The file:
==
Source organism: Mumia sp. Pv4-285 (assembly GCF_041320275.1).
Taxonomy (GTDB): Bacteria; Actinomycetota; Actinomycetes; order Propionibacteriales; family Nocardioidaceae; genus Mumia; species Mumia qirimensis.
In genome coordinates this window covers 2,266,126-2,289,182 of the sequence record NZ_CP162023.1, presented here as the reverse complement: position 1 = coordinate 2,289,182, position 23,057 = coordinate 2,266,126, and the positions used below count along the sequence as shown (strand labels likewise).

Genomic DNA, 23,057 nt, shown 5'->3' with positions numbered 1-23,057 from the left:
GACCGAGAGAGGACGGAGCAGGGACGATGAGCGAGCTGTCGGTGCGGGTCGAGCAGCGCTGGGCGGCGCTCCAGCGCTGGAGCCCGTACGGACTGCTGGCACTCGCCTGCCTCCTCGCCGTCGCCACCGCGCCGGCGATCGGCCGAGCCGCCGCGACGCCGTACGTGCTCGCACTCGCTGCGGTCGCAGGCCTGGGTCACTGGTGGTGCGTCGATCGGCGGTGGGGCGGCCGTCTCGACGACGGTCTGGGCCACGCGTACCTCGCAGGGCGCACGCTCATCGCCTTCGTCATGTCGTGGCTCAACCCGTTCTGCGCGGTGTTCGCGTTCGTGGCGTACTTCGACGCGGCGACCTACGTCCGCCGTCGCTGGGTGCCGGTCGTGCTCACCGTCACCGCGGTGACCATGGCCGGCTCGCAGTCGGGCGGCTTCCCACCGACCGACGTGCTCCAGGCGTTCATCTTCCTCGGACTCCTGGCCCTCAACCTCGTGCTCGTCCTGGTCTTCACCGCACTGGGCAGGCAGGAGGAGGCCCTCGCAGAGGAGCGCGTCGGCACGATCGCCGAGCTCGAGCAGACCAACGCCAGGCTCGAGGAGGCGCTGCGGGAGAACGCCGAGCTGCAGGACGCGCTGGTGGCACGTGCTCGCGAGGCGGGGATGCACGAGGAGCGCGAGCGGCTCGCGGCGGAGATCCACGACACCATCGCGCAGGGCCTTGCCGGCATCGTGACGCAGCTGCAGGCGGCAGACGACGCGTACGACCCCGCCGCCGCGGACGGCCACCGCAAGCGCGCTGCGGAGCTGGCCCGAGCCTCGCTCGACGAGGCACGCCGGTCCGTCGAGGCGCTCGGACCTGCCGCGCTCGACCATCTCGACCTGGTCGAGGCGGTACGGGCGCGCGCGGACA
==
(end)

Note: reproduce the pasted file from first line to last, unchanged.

Source organism: Mumia sp. Pv4-285 (assembly GCF_041320275.1).
Taxonomy (GTDB): Bacteria; Actinomycetota; Actinomycetes; order Propionibacteriales; family Nocardioidaceae; genus Mumia; species Mumia qirimensis.
In genome coordinates this window covers 2,266,126-2,289,182 of the sequence record NZ_CP162023.1, presented here as the reverse complement: position 1 = coordinate 2,289,182, position 23,057 = coordinate 2,266,126, and the positions used below count along the sequence as shown (strand labels likewise).

Genomic DNA, 23,057 nt, shown 5'->3' with positions numbered 1-23,057 from the left:
GACCGAGAGAGGACGGAGCAGGGACGATGAGCGAGCTGTCGGTGCGGGTCGAGCAGCGCTGGGCGGCGCTCCAGCGCTGGAGCCCGTACGGACTGCTGGCACTCGCCTGCCTCCTCGCCGTCGCCACCGCGCCGGCGATCGGCCGAGCCGCCGCGACGCCGTACGTGCTCGCACTCGCTGCGGTCGCAGGCCTGGGTCACTGGTGGTGCGTCGATCGGCGGTGGGGCGGCCGTCTCGACGACGGTCTGGGCCACGCGTACCTCGCAGGGCGCACGCTCATCGCCTTCGTCATGTCGTGGCTCAACCCGTTCTGCGCGGTGTTCGCGTTCGTGGCGTACTTCGACGCGGCGACCTACGTCCGCCGTCGCTGGGTGCCGGTCGTGCTCACCGTCACCGCGGTGACCATGGCCGGCTCGCAGTCGGGCGGCTTCCCACCGACCGACGTGCTCCAGGCGTTCATCTTCCTCGGACTCCTGGCCCTCAACCTCGTGCTCGTCCTGGTCTTCACCGCACTGGGCAGGCAGGAGGAGGCCCTCGCAGAGGAGCGCGTCGGCACGATCGCCGAGCTCGAGCAGACCAACGCCAGGCTCGAGGAGGCGCTGCGGGAGAACGCCGAGCTGCAGGACGCGCTGGTGGCACGTGCTCGCGAGGCGGGGATGCACGAGGAGCGCGAGCGGCTCGCGGCGGAGATCCACGACACCATCGCGCAGGGCCTTGCCGGCATCGTGACGCAGCTGCAGGCGGCAGACGACGCGTACGACCCCGCCGCCGCGGACGGCCACCGCAAGCGCGCTGCGGAGCTGGCCCGAGCCTCGCTCGACGAGGCACGCCGGTCCGTCGAGGCGCTCGGACCTGCCGCGCTCGACCATCTCGACCTGGTCGAGGCGGTACGGGCGCGCGCGGACA